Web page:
Trademark Registration of a name

Posted by Jane on April 23, 2013 / Posted in Trade Marks
Registration of a name

A trade mark is a sign which can distinguish your goods and services from those of your competitors and may consist of works, including personal names. Therefore anyone in the UK can apply to register their name as a trade mark. Applicants seeking to register their name must satisfy the criteria for trade mark registration contrary to sections 3, 5 and 7 of the Trade Mark Act 1994 (TMA).

Firstly, a name devoid of distinctive character will not be eligible for registration as it would fail to satisfy the requirements of section 3(1)(b) TMA. An applicant must then prove that the application is not in bad faith as section 3(6) TMA excludes applications to register trade marks made in bad faith. It should be noted, an application by someone who genuinely shares the same name and is trading under that name is unlikely to fall foul of the bad faith test. This section will apply whether or not there is a pre-existing registration of the name in question.

Applicants seeking to file their name as a registered trade mark must also circumvent the relative grounds for refusal of registration contrary to section 5 TMA. Section 5(1) entitles the Trade Marks Registry to refuse an application if the mark is identical to an existing trade mark and is to be used for identical services. Section 5 TMA further prevents registration of a mark which is either identical with an earlier mark and is to be registered for similar goods or services or where the mark is similar to an existing mark and is to be registered for goods or services identical with or similar to it.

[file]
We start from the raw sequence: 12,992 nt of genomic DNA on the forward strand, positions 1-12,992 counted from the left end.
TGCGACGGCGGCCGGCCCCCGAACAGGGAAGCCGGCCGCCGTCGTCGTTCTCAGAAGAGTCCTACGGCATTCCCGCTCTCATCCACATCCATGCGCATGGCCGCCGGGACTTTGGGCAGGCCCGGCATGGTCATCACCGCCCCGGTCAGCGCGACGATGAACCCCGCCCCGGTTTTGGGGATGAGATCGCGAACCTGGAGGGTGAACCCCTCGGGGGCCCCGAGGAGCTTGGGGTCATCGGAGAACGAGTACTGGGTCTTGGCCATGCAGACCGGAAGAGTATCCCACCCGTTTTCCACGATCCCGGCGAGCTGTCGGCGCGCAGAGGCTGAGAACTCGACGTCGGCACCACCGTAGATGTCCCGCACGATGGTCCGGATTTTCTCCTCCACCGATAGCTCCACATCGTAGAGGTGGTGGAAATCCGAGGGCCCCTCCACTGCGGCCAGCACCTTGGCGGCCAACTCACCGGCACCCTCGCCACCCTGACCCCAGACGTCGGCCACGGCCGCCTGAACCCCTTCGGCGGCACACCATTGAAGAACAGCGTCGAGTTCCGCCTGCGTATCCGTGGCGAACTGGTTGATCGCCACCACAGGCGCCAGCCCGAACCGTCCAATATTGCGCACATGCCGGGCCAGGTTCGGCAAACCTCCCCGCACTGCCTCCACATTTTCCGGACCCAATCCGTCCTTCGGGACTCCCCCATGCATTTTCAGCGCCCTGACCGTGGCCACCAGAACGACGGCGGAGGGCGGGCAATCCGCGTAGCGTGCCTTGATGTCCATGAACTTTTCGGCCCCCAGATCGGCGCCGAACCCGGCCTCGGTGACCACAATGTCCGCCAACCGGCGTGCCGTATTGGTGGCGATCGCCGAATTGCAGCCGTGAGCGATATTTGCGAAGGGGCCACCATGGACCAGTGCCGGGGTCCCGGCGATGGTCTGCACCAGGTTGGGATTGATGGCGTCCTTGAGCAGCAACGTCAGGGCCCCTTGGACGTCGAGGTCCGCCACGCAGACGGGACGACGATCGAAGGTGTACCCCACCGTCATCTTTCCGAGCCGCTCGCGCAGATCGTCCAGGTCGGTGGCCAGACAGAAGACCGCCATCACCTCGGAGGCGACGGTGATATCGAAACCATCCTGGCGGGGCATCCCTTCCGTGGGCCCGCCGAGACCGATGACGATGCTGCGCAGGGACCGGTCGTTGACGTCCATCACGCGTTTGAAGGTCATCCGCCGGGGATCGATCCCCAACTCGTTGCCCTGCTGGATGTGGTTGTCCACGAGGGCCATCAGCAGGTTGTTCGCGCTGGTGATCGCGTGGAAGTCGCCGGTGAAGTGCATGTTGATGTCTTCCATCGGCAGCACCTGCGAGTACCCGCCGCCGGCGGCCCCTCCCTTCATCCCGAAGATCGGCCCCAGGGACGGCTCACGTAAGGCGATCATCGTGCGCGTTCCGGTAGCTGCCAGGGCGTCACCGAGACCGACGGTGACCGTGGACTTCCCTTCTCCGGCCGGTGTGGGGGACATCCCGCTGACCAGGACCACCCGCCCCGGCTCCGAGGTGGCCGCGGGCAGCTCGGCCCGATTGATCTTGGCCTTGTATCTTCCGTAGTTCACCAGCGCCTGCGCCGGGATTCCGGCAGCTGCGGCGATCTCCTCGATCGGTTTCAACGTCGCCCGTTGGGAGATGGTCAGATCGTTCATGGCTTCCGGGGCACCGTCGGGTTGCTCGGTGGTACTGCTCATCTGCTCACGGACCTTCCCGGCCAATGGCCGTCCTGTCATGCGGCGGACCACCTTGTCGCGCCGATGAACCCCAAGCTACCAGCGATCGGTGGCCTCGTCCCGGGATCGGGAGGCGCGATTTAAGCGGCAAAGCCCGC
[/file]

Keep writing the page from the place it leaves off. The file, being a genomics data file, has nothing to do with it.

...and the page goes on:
Section 7 TMA enables the registration of a mark, which would otherwise be refused under section 5 TMA if the applicant can show that there, is an ‘honest concurrent use’ of his mark and the pre-existing registration. Honest concurrent use arises when a trade mark has been legitimately used over a period of time by two unconnected parties and where both have developed goodwill and reputation in their use of the mark. Accordingly, section 7 TMA enables an applicant seeking to register his personal name which he uses in the course of trade to register his mark despite the existence of a pre-existing mark. While section 7 provides for an application to register the same name, section 11(2)(a) protects persons with the same name from infringing the trade mark. It states that ‘A registered trade mark is not infringed by the use by a person of his own name.’

Furthermore, Chapter 6 of the Trade Marks Registry’s Work Manual insinuates that a surname is likely to be regarded as common if there are more than 100 entries for that surname in the London Telephone Directory. The guidance states that ‘full names have, by their nature, a greater capacity to distinguish the goods/services of one undertaking than a surname per se.’ It therefore seems that, in the majority of cases, an application to register a full personal name will satisfy the criteria for registration unless the full name is remarkably common. The Trade Marks Registry has also expressed that it will consider the number of traders operating in the same or similar market when looking at this issue. Therefore traders in a large market will need a particularly distinctive name before it will be considered acceptable for registration under section 3(1)(b) TMA.

In conclusion, it is apparent that a person may file an application to trade mark their name. However this is subject to the satisfaction of several criteria as discussed above. Furthermore it would also seem that a person is entitled to register an already existing name under provided the criteria of section 7 are established, otherwise it may be refused contrary to section 5 TMA.

By Rachel Pellatt

Southampton Solent Law Student

Jane Coyle
This entry was posted on April 23, 2013 and is filed under Trade Marks. You can follow our blog through the RSS 2.0 feed.